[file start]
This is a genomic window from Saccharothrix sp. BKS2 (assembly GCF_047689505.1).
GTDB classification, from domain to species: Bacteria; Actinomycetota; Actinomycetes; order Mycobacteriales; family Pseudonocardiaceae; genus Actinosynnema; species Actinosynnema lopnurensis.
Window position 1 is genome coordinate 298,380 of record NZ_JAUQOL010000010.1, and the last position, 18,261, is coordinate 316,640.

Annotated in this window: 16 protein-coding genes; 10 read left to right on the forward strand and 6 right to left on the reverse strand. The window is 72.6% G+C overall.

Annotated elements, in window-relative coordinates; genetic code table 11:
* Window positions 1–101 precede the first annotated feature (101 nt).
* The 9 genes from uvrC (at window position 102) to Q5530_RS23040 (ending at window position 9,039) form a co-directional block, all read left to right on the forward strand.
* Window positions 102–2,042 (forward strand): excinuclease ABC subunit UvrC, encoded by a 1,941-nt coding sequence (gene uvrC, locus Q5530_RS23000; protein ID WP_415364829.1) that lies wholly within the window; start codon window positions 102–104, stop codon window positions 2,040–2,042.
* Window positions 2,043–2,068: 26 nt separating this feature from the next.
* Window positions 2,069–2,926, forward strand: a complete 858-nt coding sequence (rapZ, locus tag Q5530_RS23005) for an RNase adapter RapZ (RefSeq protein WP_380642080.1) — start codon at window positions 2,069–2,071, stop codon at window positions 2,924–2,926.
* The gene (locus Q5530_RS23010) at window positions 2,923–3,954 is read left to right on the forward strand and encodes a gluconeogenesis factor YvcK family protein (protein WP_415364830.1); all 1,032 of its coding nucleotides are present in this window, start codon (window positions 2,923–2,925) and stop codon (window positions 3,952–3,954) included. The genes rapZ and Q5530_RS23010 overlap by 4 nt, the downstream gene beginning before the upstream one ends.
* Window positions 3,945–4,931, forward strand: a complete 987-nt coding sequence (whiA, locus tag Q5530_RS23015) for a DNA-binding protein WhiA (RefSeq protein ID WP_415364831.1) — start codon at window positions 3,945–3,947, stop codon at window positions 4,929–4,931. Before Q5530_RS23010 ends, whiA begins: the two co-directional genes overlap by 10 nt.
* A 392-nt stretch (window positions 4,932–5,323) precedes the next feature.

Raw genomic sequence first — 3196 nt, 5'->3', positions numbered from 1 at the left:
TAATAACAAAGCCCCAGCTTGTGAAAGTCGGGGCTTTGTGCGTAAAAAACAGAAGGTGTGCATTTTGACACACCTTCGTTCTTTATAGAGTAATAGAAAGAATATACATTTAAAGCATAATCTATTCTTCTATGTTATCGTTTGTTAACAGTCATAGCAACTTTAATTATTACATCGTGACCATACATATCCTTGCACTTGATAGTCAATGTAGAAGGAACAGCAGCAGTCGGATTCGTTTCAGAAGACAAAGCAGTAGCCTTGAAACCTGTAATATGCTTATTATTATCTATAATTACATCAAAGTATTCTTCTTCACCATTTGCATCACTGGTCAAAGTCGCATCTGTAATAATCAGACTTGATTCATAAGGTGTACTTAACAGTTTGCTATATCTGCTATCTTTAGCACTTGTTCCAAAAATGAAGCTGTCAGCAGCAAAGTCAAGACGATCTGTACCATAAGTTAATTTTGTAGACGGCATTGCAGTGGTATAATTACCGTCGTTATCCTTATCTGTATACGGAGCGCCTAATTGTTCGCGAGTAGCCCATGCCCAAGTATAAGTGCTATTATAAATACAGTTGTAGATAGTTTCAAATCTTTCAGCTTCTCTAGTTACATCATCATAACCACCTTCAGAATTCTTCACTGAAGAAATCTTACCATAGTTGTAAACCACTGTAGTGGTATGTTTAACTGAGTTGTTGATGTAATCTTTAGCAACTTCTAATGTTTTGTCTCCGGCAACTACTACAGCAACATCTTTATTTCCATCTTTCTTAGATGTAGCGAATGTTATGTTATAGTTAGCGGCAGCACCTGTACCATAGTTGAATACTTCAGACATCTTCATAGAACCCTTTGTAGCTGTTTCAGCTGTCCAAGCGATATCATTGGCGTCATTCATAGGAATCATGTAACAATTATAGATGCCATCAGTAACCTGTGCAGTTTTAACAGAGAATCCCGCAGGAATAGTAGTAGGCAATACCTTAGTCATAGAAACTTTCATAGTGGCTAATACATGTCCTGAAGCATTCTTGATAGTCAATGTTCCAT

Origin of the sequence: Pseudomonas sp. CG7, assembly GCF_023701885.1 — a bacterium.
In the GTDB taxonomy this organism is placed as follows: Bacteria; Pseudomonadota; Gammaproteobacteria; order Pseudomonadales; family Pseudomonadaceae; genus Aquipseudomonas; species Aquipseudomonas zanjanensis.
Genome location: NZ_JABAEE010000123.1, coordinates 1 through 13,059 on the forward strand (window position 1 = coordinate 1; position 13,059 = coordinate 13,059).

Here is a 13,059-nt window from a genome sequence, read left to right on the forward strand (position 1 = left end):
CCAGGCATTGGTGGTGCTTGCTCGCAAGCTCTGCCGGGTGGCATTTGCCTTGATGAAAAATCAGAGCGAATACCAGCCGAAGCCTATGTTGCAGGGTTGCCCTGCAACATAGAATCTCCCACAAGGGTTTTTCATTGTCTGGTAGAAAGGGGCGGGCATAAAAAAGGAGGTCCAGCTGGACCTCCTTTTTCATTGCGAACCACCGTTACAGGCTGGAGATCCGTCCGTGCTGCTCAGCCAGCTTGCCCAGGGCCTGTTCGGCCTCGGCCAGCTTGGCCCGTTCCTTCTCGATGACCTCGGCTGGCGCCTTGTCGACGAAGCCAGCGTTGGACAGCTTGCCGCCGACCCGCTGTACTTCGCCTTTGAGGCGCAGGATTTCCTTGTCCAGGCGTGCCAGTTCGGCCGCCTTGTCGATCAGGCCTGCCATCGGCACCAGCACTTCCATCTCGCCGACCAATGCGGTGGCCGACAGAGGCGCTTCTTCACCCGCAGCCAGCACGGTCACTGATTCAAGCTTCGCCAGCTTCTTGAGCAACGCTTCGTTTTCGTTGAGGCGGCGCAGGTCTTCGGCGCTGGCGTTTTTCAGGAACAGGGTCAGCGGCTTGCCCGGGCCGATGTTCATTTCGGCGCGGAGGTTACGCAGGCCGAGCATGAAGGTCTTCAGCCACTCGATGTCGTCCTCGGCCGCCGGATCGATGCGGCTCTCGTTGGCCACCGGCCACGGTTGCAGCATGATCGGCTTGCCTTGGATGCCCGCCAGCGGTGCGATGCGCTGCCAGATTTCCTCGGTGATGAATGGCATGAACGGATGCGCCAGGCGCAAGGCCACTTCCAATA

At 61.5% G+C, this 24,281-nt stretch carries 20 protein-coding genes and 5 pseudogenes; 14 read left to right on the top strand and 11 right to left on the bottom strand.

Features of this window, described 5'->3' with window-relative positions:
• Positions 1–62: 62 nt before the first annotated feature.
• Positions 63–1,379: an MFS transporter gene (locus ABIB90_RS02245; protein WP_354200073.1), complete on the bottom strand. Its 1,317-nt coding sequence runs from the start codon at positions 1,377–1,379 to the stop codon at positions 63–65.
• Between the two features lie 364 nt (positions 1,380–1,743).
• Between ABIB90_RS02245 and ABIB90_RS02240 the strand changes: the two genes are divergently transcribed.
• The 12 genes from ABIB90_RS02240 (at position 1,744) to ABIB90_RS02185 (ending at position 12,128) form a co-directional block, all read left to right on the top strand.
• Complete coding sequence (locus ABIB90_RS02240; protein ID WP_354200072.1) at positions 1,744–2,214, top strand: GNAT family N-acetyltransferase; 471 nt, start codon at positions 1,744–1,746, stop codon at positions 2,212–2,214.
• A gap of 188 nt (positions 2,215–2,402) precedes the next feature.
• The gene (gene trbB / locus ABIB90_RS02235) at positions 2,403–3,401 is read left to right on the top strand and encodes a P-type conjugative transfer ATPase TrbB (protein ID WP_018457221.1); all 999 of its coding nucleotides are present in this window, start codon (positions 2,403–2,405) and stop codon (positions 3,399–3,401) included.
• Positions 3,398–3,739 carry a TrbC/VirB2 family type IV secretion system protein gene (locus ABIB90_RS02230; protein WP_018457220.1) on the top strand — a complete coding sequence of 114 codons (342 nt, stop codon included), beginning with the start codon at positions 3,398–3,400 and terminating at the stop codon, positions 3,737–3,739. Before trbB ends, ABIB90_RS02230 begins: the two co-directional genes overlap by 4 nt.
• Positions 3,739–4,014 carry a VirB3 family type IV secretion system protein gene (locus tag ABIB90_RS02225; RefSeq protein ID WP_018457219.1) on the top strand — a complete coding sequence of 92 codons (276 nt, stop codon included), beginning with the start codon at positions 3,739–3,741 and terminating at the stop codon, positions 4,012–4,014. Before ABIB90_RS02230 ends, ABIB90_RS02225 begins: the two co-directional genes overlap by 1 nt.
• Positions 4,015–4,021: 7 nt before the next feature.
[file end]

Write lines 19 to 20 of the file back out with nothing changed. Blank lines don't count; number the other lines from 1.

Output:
Here is a 13,059-nt window from a genome sequence, read left to right on the forward strand (position 1 = left end):
CCAGGCATTGGTGGTGCTTGCTCGCAAGCTCTGCCGGGTGGCATTTGCCTTGATGAAAAATCAGAGCGAATACCAGCCGAAGCCTATGTTGCAGGGTTGCCCTGCAACATAGAATCTCCCACAAGGGTTTTTCATTGTCTGGTAGAAAGGGGCGGGCATAAAAAAGGAGGTCCAGCTGGACCTCCTTTTTCATTGCGAACCACCGTTACAGGCTGGAGATCCGTCCGTGCTGCTCAGCCAGCTTGCCCAGGGCCTGTTCGGCCTCGGCCAGCTTGGCCCGTTCCTTCTCGATGACCTCGGCTGGCGCCTTGTCGACGAAGCCAGCGTTGGACAGCTTGCCGCCGACCCGCTGTACTTCGCCTTTGAGGCGCAGGATTTCCTTGTCCAGGCGTGCCAGTTCGGCCGCCTTGTCGATCAGGCCTGCCATCGGCACCAGCACTTCCATCTCGCCGACCAATGCGGTGGCCGACAGAGGCGCTTCTTCACCCGCAGCCAGCACGGTCACTGATTCAAGCTTCGCCAGCTTCTTGAGCAACGCTTCGTTTTCGTTGAGGCGGCGCAGGTCTTCGGCGCTGGCGTTTTTCAGGAACAGGGTCAGCGGCTTGCCCGGGCCGATGTTCATTTCGGCGCGGAGGTTACGCAGGCCGAGCATGAAGGTCTTCAGCCACTCGATGTCGTCCTCGGCCGCCGGATCGATGCGGCTCTCGTTGGCCACCGGCCACGGTTGCAGCATGATCGGCTTGCCTTGGATGCCCGCCAGCGGTGCGATGCGCTGCCAGATTTCCTCGGTGATGAATGGCATGAACGGATGCGCCAGGCGCAAGGCCACTTCCAATA